While walking through the heart of downtown to these destinations, you may also notice distinct blue and red trail marker signs for "The Link." Congratulations - you have just found Northville's biking and jogging highway linking its two premiere outdoor destinations: Maybury State Park and Hines Park. The Link runs west-east between the northeastern corner of Maybury State Park and the northwestern terminus of Hines Park, connecting these epicenters of adventure via a clearly-marked trail running along 8 Mile Road, Randolph, Wing, Main, Cady, Beal, and River Streets.

Northville's last outdoor highlight - Legacy Park - is still largely a work in progress. Located south of 7 Mile Road behind the former location of the Northville Psychiatric Hospital, Legacy Park will comprise of a 332-acre "green space oasis" that will host hiking and mountain biking trails and other amenities. Some trails are already ready for exploration...more on that in a bit.


Maybury is without a doubt the crown jewel of Northville's outdoor recreation ecosystem. As I mentioned in our introductory paragraph, Detroit area residents typically need to travel to our region's periphery to experience the world-class opportunities that Maybury provides within our core area. Hiking and trail running? Check. Mountain biking? 6.3 miles of one of our favorite single-track loops. Equestrian trails? Day camp options? Family-friendly farms, sports fields, and fishing piers? Checks all around.

The true genius behind Maybury is the visionary reimagining of what was once the Detroit Municipal Tuberculosis Sanitarium. Back in 1919, William H. Maybury, the park's namesake patron who spearheaded the sanitarium's development, believed that the beautiful natural surroundings would help nurse some patients back to health at a time when no cure existed for the disease. Although the sanitarium closed in 1969, resulting in its 944 acres becoming Wayne County's first state park in 1975, its legacy lives on through the provision of a small patch of wilderness that alleviates the masses from the chronic stresses of urban life.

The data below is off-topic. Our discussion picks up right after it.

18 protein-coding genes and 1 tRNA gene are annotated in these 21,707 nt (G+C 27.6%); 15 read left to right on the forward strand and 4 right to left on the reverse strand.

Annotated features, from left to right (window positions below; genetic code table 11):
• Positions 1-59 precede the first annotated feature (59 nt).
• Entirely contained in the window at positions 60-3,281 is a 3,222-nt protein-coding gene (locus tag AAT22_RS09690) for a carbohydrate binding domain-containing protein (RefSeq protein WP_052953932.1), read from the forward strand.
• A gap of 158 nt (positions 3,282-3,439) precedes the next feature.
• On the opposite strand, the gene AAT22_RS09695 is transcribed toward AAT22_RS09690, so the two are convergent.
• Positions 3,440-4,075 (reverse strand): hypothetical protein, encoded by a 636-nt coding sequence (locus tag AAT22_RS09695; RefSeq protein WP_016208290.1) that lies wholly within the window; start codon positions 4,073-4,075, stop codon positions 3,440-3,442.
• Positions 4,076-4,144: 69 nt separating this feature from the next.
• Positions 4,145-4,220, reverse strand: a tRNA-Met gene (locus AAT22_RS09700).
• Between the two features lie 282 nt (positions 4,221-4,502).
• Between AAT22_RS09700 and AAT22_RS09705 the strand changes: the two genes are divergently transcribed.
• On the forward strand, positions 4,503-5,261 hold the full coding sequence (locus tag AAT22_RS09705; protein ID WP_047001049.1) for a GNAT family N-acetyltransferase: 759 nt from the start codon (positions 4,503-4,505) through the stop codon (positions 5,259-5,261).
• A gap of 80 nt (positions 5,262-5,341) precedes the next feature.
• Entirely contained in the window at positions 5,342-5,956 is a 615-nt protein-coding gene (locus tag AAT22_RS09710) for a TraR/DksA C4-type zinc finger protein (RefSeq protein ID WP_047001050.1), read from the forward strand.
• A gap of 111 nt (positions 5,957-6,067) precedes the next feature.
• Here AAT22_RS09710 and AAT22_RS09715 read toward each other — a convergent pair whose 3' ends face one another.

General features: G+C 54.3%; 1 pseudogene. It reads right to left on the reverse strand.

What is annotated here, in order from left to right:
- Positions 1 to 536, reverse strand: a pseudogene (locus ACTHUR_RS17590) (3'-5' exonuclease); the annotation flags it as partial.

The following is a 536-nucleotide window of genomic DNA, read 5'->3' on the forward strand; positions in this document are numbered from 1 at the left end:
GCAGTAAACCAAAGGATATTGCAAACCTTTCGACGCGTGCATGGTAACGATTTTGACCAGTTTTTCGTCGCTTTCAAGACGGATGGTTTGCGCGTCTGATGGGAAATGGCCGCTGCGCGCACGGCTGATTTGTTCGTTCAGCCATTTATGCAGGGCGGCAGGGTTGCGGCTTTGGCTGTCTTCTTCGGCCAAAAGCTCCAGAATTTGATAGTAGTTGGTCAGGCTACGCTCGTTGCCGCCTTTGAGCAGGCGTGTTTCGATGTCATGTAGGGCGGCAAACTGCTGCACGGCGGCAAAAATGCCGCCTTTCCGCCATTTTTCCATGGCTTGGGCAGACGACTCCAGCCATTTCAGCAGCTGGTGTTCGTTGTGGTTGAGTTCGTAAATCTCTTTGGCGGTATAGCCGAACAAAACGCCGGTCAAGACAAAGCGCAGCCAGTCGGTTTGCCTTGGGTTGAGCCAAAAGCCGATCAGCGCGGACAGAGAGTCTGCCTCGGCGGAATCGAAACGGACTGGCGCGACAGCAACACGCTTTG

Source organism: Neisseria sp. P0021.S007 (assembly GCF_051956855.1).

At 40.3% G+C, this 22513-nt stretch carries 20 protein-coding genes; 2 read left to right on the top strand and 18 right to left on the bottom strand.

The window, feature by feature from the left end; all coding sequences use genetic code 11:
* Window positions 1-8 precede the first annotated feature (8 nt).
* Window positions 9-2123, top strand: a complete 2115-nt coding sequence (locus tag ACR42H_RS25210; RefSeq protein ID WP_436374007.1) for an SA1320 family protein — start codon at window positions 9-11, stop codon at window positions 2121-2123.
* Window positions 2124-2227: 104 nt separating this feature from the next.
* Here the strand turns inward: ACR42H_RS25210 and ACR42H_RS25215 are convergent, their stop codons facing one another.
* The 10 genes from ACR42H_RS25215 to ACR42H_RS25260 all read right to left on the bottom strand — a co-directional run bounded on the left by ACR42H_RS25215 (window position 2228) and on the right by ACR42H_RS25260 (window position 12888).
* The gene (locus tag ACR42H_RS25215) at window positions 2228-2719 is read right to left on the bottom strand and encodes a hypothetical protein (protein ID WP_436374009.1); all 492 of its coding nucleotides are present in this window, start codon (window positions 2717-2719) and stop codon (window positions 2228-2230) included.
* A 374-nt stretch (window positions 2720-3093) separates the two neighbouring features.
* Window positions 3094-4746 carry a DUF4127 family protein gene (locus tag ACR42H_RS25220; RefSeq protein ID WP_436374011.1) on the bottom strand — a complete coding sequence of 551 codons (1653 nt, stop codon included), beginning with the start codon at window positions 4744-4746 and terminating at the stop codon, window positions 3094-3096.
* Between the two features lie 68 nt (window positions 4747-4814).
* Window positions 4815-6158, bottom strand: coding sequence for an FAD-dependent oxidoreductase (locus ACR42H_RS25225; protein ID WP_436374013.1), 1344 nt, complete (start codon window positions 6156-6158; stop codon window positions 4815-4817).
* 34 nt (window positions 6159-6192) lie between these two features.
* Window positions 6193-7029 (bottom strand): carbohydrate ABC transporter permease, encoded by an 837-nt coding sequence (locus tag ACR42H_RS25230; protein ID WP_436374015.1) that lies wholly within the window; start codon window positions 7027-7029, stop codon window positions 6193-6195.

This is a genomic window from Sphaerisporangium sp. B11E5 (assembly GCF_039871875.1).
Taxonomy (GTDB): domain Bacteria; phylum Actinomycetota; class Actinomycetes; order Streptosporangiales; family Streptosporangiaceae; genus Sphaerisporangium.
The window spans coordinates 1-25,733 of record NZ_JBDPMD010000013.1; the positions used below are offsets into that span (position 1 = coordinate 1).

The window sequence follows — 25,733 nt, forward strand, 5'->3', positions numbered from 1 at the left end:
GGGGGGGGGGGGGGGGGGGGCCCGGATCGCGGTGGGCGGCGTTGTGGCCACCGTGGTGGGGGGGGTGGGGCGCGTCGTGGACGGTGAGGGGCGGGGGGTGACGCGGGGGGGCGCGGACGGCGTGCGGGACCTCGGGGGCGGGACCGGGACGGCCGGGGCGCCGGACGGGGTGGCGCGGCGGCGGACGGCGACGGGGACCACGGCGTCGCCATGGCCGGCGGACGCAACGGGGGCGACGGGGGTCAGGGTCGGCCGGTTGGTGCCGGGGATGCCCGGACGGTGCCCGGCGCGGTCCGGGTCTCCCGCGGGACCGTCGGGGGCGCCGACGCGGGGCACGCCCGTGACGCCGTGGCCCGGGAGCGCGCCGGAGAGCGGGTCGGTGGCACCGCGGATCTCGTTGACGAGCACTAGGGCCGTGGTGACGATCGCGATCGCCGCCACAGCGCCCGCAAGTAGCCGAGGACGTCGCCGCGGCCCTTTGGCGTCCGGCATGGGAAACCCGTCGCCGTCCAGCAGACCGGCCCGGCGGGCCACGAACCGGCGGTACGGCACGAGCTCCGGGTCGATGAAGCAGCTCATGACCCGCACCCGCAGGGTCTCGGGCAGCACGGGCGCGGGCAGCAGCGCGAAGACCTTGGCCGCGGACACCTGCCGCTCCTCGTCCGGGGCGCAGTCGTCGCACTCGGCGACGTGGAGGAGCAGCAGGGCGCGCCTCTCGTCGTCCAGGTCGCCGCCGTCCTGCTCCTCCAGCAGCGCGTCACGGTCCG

Let's imagine that you've explored Maybury, followed The Link through the heart of Downtown Northville, and now you've reached the trail's southern terminus at 7 Mile Road. Well, you may want to fuel up at one of the pizza joints just east of The Link's terminus point - you've just reached the northernmost point of one of the Detroit Region's preeminent outdoor trail system: Hines Park.

Starting just south of Northville Downs, Hines Park provides a lifetime of outdoor recreation opportunities stretching from Northville to Dearborn along the banks of the Middle Rouge River. Within Northville Township, the Hines Park system includes the sporting fields at Northville Recreation Area, the famed hills and trails of Bennett Arboretum, the Cass Benton Hills Disc Golf Course, the playgrounds at Waterford Bend Recreation Area, and the ruins of historic Meads Mill.

The central vein of Hines Park is the paved Hines Park Trail runs parallel to the scenic Hines Drive. Trail users beware: the steepest climb and highest point of the entirety of the 17.5 mile Hines Park